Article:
Hearing your child refuse to spend time with you or watching him or her develop a harsh negative opinion is painful, but you must remember that the child does not carry any fault for the strained relationship.
According to Psychology Today, parental alienation occurs when one parent pushes the child away from the co-parent. The parent may punish the child for attempting to maintain a relationship with you or could spin stories that damage your child’s view of you. Once you have access to your children, you have to navigate the relationship to mend it carefully.
Most changes cannot happen overnight. If your child does not immediately open up to you or if he or she still wants to spend more time with the other parent, do not become upset with the child or with yourself. If you need to vent about your problems, make sure to do it with close friends or family members outside your kids’ reach.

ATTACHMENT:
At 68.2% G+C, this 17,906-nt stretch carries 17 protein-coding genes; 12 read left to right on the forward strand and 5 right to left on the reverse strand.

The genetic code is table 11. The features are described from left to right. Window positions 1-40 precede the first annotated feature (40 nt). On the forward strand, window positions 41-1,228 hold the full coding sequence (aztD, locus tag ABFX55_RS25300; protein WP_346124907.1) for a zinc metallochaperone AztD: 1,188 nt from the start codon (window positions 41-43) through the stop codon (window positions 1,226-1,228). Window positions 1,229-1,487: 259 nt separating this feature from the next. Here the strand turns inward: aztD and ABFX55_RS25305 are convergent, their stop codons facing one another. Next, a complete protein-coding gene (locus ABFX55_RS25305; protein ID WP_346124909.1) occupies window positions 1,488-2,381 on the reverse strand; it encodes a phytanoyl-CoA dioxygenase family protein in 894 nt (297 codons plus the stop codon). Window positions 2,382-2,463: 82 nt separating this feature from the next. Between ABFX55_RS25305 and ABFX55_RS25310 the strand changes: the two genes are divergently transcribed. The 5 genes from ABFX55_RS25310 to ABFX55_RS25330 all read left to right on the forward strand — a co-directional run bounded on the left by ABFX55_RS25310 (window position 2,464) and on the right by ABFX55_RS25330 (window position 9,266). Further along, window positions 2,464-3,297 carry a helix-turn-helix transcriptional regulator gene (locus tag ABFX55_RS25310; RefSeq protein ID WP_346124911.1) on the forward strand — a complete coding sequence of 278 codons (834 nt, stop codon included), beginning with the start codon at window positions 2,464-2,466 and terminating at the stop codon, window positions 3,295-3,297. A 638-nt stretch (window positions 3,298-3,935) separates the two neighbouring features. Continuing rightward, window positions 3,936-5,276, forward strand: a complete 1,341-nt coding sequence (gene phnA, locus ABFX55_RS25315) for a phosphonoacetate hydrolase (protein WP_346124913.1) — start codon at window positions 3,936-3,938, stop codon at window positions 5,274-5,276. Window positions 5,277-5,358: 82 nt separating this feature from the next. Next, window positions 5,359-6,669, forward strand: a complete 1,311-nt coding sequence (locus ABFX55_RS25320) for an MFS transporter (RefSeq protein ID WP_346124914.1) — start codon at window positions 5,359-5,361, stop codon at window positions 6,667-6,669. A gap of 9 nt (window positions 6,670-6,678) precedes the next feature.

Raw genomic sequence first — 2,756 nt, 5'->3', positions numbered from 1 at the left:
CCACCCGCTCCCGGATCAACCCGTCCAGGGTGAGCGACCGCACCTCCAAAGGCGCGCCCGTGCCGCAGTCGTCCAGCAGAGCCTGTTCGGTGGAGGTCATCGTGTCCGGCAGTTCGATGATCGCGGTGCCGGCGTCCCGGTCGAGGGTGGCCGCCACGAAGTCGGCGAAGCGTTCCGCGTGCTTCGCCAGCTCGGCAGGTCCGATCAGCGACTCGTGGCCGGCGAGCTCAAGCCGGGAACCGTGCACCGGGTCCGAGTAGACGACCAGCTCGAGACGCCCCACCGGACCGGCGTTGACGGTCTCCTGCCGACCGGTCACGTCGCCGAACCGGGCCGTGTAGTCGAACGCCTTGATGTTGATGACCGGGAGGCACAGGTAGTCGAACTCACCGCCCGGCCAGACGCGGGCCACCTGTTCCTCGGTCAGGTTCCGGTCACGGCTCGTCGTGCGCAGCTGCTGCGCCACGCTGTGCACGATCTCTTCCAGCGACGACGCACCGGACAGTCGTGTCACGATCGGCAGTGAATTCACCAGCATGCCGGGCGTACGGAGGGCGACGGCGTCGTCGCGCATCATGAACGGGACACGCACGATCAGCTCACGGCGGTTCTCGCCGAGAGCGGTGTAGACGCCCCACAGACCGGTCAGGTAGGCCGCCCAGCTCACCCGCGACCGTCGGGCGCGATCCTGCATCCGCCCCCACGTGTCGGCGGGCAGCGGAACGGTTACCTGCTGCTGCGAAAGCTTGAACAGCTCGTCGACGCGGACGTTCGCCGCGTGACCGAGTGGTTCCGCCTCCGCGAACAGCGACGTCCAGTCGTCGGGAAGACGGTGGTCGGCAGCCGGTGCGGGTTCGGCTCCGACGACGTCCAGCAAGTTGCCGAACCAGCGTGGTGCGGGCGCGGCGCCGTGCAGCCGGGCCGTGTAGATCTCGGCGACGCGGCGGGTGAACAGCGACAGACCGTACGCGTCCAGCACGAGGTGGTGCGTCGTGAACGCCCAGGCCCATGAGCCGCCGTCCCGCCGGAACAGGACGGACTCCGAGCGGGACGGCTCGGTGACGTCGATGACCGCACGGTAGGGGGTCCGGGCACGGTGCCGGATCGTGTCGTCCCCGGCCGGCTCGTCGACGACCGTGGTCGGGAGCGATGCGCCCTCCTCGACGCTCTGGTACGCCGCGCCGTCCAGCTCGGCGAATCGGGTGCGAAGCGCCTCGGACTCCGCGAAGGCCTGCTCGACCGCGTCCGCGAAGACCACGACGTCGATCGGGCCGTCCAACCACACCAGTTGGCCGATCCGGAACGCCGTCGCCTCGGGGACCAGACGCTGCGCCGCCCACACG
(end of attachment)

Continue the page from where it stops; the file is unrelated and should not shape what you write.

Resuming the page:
Avoid bad talking
While your ex wronged you, avoid talking badly about him or her in front of the child. When you ostracize the other parent, the child might feel guilt or align him or herself with the other parent. They may feel you are putting them in the same position as your ex did.
Encourage your child to express his or her feelings. Children may thrive by increasing time with you and slowly decreasing time with the other parent. Do not dismiss how your kid feels about your ex or you. Try to discuss neutral topics first and help your kid distinguish his or her experiences and interests from the other parent.
Spending time with a kid after parental alienation can feel strained, but gradually, the relationship changes.